Patients' Experiences and Perspectives of Telehealth Coaching with a Dietitian to Improve Diet Quality in Chronic Kidney Disease: A Qualitative Interview Study

Molly M. Warner*, Allison Tong, Katrina L. Campbell, Jaimon T. Kelly

*Corresponding author for this work

Research output: Contribution to journalArticleResearchpeer-review

1 Citation (Scopus)
43 Downloads (Pure)

Abstract

Background

Dietary behavior change interventions for the self-management of chronic kidney disease (CKD) have the potential to slow disease progression and reduce metabolic complications. Telehealth-delivered dietary interventions may assist in the self-management of CKD, although their acceptability by patients is unknown.

Objective

This study aims to describe the acceptability and experiences of a telehealth coaching intervention that utilized telephone calls and tailored text messages to improve diet quality in patients with stage 3 to 4 CKD.

Design

Semistructured interview study of adults with CKD.

Participants/setting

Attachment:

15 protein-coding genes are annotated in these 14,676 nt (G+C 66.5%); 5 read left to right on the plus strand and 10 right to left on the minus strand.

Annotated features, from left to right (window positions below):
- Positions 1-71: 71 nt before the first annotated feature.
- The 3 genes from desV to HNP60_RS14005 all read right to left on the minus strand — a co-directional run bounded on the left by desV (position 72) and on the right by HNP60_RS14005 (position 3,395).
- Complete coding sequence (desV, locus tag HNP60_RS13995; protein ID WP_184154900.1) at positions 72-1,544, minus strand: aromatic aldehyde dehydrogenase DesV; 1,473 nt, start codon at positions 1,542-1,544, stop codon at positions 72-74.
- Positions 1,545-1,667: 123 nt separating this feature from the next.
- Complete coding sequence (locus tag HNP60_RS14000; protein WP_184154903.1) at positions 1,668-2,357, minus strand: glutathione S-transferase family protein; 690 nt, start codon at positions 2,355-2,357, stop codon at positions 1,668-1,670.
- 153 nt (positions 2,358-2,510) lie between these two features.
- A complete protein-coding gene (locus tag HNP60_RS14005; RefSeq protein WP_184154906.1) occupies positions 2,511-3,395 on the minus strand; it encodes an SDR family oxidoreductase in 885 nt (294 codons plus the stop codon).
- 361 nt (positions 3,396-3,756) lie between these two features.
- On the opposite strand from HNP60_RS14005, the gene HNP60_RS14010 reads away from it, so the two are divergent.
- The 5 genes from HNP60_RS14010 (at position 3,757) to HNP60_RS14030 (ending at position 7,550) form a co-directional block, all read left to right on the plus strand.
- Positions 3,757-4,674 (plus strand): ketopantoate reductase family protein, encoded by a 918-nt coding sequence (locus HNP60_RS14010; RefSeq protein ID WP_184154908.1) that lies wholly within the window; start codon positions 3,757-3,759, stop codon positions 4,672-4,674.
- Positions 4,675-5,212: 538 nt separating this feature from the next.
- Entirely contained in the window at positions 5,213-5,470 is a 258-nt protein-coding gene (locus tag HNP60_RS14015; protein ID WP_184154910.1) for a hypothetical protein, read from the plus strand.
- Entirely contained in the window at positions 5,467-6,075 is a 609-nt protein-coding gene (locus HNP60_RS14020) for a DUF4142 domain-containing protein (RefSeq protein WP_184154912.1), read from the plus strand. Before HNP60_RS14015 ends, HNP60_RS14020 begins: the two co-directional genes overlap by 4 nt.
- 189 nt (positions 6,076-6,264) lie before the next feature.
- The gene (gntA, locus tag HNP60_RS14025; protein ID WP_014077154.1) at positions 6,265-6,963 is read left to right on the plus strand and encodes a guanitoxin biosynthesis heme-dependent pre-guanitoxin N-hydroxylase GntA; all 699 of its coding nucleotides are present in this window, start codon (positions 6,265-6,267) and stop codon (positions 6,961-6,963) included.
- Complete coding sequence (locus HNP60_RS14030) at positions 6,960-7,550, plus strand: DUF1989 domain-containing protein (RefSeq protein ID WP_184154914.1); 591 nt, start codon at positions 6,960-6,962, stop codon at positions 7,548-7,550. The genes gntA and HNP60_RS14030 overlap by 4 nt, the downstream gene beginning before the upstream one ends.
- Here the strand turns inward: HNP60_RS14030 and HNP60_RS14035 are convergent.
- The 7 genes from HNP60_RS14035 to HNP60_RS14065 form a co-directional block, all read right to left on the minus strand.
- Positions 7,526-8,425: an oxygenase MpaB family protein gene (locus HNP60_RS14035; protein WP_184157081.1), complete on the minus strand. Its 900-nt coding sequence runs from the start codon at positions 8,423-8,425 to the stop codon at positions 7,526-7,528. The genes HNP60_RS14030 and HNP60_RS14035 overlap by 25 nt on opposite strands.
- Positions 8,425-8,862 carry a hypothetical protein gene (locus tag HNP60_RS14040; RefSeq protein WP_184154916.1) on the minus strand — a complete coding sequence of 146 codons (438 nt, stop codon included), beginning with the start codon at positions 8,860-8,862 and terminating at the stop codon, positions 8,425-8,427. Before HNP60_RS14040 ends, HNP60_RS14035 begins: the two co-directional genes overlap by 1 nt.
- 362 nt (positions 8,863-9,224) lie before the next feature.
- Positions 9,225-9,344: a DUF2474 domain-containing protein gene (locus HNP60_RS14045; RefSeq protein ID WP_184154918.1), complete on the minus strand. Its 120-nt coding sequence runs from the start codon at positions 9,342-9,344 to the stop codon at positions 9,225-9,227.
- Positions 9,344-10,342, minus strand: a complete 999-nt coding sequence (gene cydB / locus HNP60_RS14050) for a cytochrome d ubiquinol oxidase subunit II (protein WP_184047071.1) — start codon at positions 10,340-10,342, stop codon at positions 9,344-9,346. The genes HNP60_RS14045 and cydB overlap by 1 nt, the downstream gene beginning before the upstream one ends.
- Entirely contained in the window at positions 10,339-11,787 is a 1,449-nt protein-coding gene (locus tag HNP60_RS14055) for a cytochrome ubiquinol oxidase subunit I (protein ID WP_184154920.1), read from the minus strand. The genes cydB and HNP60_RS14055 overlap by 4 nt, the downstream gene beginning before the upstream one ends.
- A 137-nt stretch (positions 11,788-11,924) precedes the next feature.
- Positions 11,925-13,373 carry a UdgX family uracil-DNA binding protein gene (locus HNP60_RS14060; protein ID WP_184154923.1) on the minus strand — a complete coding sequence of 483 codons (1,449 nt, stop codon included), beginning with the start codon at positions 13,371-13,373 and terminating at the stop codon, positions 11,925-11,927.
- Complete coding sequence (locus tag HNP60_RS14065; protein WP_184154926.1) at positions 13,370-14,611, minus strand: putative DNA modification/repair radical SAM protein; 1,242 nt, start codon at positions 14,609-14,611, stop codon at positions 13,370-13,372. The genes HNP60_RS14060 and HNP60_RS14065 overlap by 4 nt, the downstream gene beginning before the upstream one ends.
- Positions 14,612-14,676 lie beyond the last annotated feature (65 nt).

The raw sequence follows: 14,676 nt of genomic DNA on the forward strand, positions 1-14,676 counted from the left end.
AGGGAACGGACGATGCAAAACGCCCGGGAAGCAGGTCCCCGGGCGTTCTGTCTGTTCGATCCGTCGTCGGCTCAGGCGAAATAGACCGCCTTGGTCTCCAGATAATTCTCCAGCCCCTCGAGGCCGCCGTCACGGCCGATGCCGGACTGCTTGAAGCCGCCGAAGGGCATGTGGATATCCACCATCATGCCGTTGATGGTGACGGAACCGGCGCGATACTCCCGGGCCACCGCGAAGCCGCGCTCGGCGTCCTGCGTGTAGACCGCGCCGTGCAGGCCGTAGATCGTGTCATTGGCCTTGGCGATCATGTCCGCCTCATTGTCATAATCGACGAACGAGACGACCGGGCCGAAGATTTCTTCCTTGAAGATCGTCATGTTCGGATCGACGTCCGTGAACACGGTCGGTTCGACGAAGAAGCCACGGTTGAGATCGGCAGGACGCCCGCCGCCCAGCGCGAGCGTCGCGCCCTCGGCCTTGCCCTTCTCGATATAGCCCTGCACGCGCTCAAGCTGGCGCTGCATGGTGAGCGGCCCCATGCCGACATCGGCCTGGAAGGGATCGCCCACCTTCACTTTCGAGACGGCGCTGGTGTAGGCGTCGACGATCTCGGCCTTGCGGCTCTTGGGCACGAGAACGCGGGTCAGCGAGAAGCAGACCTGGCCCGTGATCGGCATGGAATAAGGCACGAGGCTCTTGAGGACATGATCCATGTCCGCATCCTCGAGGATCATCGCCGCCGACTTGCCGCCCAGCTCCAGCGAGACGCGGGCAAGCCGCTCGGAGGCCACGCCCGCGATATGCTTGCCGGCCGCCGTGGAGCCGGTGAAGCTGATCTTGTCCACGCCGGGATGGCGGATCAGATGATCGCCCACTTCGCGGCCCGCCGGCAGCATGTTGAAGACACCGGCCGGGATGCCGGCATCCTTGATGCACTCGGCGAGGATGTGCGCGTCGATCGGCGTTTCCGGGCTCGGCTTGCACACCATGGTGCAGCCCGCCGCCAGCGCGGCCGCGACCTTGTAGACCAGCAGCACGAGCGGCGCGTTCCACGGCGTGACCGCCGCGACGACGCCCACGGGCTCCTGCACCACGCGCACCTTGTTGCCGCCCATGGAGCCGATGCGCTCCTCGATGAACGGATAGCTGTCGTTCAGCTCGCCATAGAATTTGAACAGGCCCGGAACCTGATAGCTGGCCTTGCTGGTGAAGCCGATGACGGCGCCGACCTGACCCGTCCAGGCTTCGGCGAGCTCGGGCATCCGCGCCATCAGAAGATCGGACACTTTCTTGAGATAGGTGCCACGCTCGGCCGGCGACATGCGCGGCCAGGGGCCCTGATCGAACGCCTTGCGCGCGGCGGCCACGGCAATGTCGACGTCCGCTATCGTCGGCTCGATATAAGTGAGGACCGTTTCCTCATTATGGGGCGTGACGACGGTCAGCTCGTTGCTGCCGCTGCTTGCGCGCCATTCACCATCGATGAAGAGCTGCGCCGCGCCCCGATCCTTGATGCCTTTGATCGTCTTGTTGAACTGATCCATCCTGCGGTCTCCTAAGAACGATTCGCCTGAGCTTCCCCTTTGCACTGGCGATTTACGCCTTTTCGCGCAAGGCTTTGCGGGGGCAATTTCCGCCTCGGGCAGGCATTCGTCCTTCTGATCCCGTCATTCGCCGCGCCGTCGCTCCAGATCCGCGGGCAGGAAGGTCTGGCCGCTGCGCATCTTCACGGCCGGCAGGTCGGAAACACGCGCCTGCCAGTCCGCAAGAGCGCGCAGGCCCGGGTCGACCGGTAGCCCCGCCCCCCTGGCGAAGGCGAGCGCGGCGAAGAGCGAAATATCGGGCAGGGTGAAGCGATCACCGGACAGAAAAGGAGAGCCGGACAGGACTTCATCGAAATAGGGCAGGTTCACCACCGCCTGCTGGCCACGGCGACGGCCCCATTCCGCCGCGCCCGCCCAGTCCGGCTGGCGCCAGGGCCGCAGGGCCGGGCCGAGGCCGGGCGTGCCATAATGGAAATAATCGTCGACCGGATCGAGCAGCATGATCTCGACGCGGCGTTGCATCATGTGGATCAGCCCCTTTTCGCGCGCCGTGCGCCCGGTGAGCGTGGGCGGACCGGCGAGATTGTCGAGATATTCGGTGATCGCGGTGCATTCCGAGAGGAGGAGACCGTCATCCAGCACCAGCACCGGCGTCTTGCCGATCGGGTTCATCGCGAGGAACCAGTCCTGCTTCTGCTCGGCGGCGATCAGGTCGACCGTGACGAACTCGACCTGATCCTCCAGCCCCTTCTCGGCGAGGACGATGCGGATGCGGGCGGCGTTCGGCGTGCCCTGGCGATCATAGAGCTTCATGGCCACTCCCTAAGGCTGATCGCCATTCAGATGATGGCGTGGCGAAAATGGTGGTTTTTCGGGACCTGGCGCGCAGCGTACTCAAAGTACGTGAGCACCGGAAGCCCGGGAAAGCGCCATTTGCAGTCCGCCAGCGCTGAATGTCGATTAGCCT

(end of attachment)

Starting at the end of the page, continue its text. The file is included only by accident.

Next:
Adults with stage 3 to 4 CKD (n=21) aged 28 to 78 (mean 62) years, who completed a 12-week telehealth-delivered dietary intervention in Queensland, Australia, were interviewed from March to July 2017.

Data analysis

Interviews were transcribed verbatim and analyzed thematically.

Results

Five themes were identified: valuing relationships (receiving tangible and perceptible support, building trust and rapport remotely, motivated by accountability, readily responding to a personalized approach, reassured by health professional expertise); appreciating convenience (integrating easily into lifestyle, talking comfortably in a familiar environment, minimizing travel and wait time burden); empowered with actionable knowledge (comprehending diet-disease mechanisms, practical problem solving for sustainable dietary behavior); increasing diet consciousness (learning from recurrent feedback, prompted by reiteration of messages); making sense of complexity (contextualizing and prioritizing comorbidities, gaining confidence to make dietary decisions, setting and achieving realistic goals).

Conclusions

Among adults with stage 3 to 4 CKD, individualized telehealth coaching for improving diet quality was convenient for patients, and they felt supported and empowered to navigate recommendations and prioritize dietary behavior changes. Telehealth-delivered dietary interventions appear to be well accepted by patients as a way of providing regular, tailored contact with a health professional to support dietary management in CKD.

Original languageEnglish
Pages (from-to)1362-1374
Number of pages13
JournalJournal of the Academy of Nutrition and Dietetics
Volume119
Issue number8
Early online date9 Apr 2019
DOIs
Publication statusPublished - Aug 2019

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